DURHAM, N.H. -- Broadband additions for consumers are down a second year in a row, according to a new report issued by Leichtman Research Group, Inc.
The study found that the 20 largest cable and telephone providers in the U.S. -- representing about 94 percent of the market -- acquired more than 5.4 million additional high-speed Internet subscribers in 2008. The annual net broadband additions were down compared to the 8.5 million in 2007, and a peak of 10.4 million in 2006. Additionally, they were the fewest in the seven years that LRG has tracked the broadband industry.
Lecihtman reports the top broadband providers now account for nearly 67.7 million subscribers: Cable outlets claim 36.9 million broadband subscribers; telephone companies have 30.7 million.
The study said total broadband additions in 2008 were 63 percent of the total in 2007 and top cable companies added 3.2 million broadband subscribers in 2008, just 77 percent of the total net additions in 2007.
The telephone broadband segment added 2.2 million broadband subscribers in 2008, only half of the total net additions for the prior year, while top cable companies netted 59 percent of 2008 broadband additions.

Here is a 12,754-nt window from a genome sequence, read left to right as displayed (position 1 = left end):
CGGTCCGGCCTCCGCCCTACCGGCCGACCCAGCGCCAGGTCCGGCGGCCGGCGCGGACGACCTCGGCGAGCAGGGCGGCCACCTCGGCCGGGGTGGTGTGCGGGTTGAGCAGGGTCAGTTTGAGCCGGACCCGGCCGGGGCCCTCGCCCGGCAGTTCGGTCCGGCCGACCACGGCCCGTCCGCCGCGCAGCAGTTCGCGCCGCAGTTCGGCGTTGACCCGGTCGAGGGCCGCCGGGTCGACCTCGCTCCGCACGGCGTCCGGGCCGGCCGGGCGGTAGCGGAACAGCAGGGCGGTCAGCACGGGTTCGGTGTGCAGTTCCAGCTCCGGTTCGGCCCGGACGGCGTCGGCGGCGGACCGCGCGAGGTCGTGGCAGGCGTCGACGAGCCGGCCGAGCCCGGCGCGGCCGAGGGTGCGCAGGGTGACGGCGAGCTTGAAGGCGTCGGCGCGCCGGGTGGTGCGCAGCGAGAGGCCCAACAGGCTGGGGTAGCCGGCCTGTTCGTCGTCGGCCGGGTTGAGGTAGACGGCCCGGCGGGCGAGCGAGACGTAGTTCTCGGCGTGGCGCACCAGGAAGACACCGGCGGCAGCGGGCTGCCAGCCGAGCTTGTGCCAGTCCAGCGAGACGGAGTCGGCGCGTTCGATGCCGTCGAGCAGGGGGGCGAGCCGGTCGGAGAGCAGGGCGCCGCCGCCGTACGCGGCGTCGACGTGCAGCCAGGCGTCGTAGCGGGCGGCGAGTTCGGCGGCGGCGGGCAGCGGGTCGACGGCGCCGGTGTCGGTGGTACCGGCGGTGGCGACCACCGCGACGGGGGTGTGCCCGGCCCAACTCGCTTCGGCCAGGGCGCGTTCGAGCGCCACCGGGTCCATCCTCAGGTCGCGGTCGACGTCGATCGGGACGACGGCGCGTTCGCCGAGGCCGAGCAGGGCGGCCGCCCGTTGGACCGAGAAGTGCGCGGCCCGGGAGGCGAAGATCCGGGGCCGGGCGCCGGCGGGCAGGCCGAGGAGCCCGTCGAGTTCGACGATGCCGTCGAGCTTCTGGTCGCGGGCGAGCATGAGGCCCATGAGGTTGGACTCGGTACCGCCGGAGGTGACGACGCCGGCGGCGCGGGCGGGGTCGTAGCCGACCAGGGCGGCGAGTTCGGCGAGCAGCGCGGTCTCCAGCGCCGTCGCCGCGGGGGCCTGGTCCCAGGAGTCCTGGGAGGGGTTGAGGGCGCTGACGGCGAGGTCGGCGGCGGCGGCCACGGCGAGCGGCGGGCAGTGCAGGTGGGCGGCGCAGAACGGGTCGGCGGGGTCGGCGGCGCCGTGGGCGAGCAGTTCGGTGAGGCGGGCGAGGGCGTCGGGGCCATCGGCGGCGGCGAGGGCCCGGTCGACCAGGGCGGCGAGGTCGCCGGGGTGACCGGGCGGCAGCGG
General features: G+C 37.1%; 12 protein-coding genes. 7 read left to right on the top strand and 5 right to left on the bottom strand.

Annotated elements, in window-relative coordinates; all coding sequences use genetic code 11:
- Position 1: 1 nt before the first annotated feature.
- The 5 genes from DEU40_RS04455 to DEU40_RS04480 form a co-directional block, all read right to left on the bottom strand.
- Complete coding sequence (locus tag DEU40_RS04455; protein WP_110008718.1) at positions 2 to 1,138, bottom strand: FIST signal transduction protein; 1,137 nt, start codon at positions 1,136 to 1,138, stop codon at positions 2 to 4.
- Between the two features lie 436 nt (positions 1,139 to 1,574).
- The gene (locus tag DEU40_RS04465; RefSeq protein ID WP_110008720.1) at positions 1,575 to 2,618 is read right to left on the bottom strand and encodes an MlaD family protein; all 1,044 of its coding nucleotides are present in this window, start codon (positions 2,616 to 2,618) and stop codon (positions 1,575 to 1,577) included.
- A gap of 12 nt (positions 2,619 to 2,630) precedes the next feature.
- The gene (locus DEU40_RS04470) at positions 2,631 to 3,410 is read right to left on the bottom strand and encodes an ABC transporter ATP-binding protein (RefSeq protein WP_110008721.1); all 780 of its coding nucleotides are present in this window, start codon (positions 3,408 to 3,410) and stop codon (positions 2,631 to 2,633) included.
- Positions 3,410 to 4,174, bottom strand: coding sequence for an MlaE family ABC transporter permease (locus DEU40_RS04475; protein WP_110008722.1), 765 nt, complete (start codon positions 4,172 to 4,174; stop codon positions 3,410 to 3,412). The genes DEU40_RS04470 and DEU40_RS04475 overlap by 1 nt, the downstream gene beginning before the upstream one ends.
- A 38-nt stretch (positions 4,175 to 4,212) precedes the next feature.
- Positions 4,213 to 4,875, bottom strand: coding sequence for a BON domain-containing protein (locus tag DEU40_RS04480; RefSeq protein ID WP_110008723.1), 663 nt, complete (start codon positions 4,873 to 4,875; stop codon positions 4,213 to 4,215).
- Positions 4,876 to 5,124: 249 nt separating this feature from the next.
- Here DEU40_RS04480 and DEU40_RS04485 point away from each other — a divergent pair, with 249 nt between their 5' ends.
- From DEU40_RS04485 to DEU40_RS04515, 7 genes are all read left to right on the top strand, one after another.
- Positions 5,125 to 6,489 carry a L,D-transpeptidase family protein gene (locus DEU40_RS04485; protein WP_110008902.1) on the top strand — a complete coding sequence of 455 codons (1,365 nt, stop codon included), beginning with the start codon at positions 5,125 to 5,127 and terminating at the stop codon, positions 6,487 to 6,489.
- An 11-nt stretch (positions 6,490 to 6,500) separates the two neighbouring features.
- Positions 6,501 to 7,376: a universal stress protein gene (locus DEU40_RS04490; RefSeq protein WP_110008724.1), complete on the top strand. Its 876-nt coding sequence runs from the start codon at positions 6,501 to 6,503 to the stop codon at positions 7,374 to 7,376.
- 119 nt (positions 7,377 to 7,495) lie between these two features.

The report notes that in the fourth quarter of 2008, cable and telephone providers added more than 1 million broadband subscribers, with telephone companies adding about 570,000 subscribers and cable companies adding about 460,000 subscribers in the quarter.
"The total number of broadband subscribers in the U.S. doubled in the past four years, growing to nearly 68 million at the end of 2008," said Bruce Leichtman, president and principal analyst for Leichtman Research. "With increased market penetration, growth inevitably had to slow, but there was still room for 5.4 million more broadband subscribers in 2008."
Is there more room beyond that or have broadband additions petered-out due to a combination of market saturation and tightening budgets for those who'd like to make the switch from other services? The 2009 report a year from now will tell that tale.
View the Leichtman Research report.